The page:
|Arthur Sarnoff 1955|
Rule #4: Nothing on the Floor No More! ...Once you have a firm grip on the fact that a floor is not a big shelf at your feet, you can begin to clear the space… from page 23 of The Beverly Hills Organizer’s Home Organizing Bible by Linda Koopersmith
Murphy’s Law means my neighbors only come to visit when my house is a mess. No one drops by when it is sparkling. Therefore, we now e-mail each other when our house looks especially good. We pop over and ooh and ahh and laugh and compare notes. We all have had hoarding tendencies and paper problems, and we all love FlyLady.
Keeping house is not about perfection or having model homes. It’s about living and doing our best, without stressing over the small things. But when those small things cause major problems, it is time to dig in and find new ways to solve the nagging little problems that cause continual frustration. We need to constantly implement them, because we so easily slip back into old ways.
That’s where Julia Morgenstern helped me. I listened to her audio tape on Organizing from the Inside Out and did the steps. I highly recommend her book or tape (she even has a DVD now, but I haven't watched it). On graph paper, I quickly outlined my rooms. I wrote down what the room holds, the activities it supports, the supplies it has, and storage available. Then I was able to assess what worked, and what didn’t.
She asks a series of questions that I answered in writing, and then, with my goals in mind, I was able to 1) determine how to change what didn’t work, 2) if things were stored in the proper room, 3) what needed to be decluttered, and 4) how to organize what was left.
My goals were: A clutter-free home (although clutter goes and comes in again); a relaxing, comfortable place we want to spend time in, a place to read, write, do genealogy, scrapbooking and homeschooling.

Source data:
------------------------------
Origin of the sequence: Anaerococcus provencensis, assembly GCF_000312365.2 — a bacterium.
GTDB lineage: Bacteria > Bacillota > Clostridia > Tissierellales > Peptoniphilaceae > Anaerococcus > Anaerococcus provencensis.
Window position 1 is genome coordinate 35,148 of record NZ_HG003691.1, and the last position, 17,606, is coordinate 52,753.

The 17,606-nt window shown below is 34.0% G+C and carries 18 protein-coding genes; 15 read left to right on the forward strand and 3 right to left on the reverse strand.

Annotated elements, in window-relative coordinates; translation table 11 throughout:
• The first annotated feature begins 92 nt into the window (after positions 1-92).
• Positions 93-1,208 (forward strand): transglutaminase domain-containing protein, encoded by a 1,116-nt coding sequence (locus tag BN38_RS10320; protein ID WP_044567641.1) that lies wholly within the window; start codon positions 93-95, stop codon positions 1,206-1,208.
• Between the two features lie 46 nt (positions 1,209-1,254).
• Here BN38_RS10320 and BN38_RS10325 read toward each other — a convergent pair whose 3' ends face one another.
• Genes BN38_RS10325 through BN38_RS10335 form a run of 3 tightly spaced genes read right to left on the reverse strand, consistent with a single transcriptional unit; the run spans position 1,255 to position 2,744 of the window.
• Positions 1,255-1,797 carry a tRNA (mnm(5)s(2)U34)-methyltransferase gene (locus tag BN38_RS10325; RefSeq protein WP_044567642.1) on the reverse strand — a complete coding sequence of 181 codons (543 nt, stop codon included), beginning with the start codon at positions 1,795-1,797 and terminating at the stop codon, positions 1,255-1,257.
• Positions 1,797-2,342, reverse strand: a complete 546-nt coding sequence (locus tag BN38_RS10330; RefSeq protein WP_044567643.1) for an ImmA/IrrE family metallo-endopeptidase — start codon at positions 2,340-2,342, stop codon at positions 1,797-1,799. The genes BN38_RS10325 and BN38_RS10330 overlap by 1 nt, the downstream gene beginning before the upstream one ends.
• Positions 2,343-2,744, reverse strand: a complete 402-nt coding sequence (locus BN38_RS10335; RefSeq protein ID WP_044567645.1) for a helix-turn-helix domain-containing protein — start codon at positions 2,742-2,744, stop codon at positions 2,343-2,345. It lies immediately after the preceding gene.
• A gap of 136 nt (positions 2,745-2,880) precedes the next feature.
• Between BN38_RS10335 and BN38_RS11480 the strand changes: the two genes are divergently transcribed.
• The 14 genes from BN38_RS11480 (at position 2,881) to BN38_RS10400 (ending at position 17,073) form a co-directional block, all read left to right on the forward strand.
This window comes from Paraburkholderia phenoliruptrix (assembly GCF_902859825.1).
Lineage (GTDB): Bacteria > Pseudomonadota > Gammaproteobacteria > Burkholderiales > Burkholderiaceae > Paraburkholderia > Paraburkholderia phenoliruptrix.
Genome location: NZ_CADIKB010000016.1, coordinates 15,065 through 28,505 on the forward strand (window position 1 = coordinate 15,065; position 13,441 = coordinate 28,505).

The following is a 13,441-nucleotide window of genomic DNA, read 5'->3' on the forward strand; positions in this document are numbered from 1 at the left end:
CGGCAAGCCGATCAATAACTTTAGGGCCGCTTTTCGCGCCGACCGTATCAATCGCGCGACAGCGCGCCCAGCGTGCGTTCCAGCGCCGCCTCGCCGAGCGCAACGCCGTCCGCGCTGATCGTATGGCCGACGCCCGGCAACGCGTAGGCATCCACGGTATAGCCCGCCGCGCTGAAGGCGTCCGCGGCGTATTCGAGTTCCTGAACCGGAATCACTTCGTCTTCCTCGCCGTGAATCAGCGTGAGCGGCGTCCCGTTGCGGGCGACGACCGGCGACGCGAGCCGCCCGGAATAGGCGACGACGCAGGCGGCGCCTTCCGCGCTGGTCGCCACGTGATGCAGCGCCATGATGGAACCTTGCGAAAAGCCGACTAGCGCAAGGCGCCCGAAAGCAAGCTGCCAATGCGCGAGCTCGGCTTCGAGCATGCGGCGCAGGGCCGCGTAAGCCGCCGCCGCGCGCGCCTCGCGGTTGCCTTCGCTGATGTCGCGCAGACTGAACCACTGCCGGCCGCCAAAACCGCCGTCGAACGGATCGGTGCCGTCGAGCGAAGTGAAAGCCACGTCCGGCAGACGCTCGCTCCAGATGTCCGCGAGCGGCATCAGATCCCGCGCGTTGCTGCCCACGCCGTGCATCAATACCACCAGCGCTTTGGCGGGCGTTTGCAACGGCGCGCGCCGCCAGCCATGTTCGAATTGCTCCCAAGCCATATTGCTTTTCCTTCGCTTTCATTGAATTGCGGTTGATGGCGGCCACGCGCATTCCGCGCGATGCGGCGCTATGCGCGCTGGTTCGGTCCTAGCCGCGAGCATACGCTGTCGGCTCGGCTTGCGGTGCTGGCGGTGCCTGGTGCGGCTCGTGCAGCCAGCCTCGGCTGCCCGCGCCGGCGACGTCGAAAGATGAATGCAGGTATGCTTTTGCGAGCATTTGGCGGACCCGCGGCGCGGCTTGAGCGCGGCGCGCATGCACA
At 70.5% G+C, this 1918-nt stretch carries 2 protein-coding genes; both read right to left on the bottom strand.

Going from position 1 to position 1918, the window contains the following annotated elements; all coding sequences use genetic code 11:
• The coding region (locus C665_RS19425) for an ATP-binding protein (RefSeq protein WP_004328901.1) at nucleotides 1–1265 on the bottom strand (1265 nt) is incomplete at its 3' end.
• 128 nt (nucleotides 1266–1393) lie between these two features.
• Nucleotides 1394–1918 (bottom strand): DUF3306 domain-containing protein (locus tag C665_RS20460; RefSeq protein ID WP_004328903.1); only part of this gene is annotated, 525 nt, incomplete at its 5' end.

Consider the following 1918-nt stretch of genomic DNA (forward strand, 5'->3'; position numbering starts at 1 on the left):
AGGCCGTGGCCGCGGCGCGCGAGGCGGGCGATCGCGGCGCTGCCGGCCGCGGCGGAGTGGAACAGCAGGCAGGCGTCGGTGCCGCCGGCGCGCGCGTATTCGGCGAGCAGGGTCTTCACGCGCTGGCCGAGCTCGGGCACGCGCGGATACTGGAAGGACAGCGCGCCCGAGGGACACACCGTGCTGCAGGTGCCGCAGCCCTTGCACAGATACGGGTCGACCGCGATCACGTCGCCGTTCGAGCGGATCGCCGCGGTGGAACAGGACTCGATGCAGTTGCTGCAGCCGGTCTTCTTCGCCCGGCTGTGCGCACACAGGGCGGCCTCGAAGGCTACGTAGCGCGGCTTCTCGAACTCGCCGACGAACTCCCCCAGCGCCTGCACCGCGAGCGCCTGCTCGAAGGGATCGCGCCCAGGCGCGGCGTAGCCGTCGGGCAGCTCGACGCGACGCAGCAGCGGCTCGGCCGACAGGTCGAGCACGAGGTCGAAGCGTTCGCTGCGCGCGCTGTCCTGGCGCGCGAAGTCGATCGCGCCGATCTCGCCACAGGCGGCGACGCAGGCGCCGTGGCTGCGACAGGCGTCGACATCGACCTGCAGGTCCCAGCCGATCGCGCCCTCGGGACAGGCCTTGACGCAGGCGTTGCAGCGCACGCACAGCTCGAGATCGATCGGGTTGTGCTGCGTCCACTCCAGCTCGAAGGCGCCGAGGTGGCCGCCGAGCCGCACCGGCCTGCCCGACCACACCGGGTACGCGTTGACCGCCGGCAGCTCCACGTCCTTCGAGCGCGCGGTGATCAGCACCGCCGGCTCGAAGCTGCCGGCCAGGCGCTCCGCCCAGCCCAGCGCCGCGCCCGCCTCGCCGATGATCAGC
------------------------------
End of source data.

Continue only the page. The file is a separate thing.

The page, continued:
What I expected to achieve when I decluttered and got organized: Enjoyment of my environment, gaining both energy and calm from our space.
Issues at the heart of my organizing challenge:
1. Entry: dumping ground; magazines and mail don’t have homes (Solved – two pretty bins on kitchen desk)
2. Front room: bookcase cluttered. Need open spaces. Husband needs his own space for his items. (Solved – only books in the bookcase – looks cleaner. Lined books to the edge, like I noticed they did in a visually appealing library I visited. Rearranged the furniture to show more blank wall space; removed coffee table; bought DH his own beautiful wooden floor holders for magazines and papers. Created a shelf in the bookcase just for his books.)
3. Dining: Need places for bills, genealogies, pictures, recipes, baby info, menus, home fliers, warranties and repair paperwork. (Solved – a pretty bin on kitchen desk for bills, moved everything else into the front room walk-in closet in its own see-through plastic bins. Put recipes into a photo album. Put menus and warranties into their own binders.)
4. Linen closet: Too many things, and it’s unpainted and ugly. (Decluttered, but still need to paint)
5. Junk room: Too many papers and unused stuff (Ugh. Still there.)
6. Bedroom: Papers and blankets need homes. Need shelf sorters and risers. Need more drawers. (Solved – papers put in room they need to be used in, bought the sorters & risers at Big Lots, used plastic zip bags for blanket storage; used suitcases for off-season clothes; put more clothes on shelves instead of buying drawers.)